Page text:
Add another story to the books from last night. The picture above shows David Hamm’s car which joined us for drinks last night and was still “thirsty” even after four pitchers of agua. We certainly had the waitress wondering where all the water was going. . .
Just got back from a night out with some friends that took us to a pig roast in Bucks County, PA. The event was the first in a series of Summer parties put together by the “Guerrilla Grill” group and this one was to promote Dish Catering. Along with fine food was a setup of a beach in this farm field where they brought in sand, beach chairs, and towels and a movie setup where we could watch the film “Jaws” – the boys in the photo were relatives of some locals that were up visiting from Tennessee and took the time to get into costume.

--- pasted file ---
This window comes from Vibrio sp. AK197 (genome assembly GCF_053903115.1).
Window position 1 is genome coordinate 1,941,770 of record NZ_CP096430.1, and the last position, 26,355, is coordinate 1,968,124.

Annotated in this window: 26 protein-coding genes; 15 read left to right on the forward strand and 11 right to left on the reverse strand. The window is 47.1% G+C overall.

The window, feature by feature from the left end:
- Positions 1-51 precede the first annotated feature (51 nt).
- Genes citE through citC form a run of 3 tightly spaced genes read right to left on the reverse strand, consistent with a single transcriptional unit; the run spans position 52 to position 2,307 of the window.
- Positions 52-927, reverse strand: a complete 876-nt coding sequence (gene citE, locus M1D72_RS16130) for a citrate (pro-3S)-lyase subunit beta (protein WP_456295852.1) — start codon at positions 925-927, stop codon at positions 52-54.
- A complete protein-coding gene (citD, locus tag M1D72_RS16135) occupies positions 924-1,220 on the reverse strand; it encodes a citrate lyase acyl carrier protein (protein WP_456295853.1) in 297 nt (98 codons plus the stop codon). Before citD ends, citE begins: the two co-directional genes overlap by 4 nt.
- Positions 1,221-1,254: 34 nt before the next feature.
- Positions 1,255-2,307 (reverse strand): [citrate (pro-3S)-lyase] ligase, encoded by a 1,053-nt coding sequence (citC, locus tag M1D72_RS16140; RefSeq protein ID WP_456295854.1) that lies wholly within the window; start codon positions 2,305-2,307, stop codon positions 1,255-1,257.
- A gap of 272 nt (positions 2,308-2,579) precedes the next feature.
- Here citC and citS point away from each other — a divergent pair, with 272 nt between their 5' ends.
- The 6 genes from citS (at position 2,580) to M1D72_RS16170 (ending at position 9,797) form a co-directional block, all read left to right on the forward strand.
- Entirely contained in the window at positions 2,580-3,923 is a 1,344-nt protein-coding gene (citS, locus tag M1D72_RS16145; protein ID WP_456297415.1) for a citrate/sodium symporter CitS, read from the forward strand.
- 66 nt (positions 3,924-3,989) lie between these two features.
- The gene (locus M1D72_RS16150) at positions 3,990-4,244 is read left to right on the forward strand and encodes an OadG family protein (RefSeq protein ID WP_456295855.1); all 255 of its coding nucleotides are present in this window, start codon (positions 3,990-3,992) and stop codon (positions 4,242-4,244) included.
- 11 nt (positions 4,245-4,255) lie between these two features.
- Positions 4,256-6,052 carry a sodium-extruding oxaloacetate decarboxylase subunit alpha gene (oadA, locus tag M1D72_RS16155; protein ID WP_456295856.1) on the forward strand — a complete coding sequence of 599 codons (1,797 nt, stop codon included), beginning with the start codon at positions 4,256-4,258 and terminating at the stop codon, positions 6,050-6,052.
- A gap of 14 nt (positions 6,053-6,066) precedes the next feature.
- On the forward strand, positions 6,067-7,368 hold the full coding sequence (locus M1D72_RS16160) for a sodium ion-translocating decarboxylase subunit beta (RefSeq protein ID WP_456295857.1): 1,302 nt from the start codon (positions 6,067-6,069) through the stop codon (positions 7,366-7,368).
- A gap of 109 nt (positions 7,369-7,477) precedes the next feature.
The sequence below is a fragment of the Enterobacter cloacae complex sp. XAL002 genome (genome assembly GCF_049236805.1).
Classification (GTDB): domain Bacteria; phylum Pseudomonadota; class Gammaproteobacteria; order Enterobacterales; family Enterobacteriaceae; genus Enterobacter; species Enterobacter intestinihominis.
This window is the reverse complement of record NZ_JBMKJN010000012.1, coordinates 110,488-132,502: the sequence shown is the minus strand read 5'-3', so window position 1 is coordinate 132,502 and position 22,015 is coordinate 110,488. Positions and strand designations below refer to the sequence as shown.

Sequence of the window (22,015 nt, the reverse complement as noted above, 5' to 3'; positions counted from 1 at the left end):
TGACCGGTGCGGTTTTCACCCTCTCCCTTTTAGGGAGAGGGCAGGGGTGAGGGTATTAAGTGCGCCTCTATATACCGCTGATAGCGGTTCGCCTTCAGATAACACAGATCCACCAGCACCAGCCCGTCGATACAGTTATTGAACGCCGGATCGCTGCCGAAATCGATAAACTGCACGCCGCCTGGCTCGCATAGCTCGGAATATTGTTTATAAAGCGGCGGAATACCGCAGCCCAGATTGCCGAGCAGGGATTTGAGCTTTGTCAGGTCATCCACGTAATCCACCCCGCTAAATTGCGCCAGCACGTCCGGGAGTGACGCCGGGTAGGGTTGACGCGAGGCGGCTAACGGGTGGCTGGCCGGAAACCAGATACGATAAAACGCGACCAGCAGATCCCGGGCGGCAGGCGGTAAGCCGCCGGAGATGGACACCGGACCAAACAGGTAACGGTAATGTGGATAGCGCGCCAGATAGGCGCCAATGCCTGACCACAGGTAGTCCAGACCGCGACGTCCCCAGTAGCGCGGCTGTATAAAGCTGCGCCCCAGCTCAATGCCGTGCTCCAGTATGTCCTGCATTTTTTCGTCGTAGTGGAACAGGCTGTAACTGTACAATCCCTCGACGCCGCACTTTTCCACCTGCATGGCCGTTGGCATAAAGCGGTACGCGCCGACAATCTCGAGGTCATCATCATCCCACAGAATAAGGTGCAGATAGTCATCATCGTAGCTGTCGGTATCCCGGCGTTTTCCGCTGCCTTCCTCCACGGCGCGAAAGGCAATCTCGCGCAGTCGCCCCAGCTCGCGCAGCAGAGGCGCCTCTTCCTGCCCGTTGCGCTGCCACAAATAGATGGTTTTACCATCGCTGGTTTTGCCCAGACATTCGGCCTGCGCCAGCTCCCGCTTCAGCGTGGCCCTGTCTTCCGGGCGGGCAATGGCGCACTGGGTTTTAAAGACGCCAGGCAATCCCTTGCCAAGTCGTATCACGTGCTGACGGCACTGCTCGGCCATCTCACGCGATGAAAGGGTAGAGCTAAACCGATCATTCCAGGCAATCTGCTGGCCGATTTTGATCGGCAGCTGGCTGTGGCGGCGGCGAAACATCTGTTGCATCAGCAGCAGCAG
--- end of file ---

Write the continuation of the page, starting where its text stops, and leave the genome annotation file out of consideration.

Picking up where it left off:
Yesterday, the Cirullo’s held their annual Pig Roast. They grew up in the area and the Pig Roast is an excuse to bring all their far-flung friends back together for a day long gathering interspersed with games of Quoits, a raffle drawing featuring “expensed” corporate giveaways [Merrill Lynch T-Shirt, Mettler Toledo swiss army knives] and many mugs of beer. More kids this year than last so the late-night crowd was only a few. I turned in early but we could hear the clanking of the Quoits on their pins late into the night . . . the sounds of Summer.
The weekly harvests have begun at our local organic farm, the Watershed, where we split a family share that allows us to share in the food that they grow there. Most of the crops are harvested for you and all we need to do is drive down the road to fill up a couple of grocer bags full of wonderfully fresh and pesticide-free veggies. It’s fun to go with the kids because each week there’s always something that’s available on a “pick your own” basis. In May, it’s strawberries to be followed soon by rasberries and, *yum* blackberries. This week too were snap peas which are so sweet you can eat them right off the vine!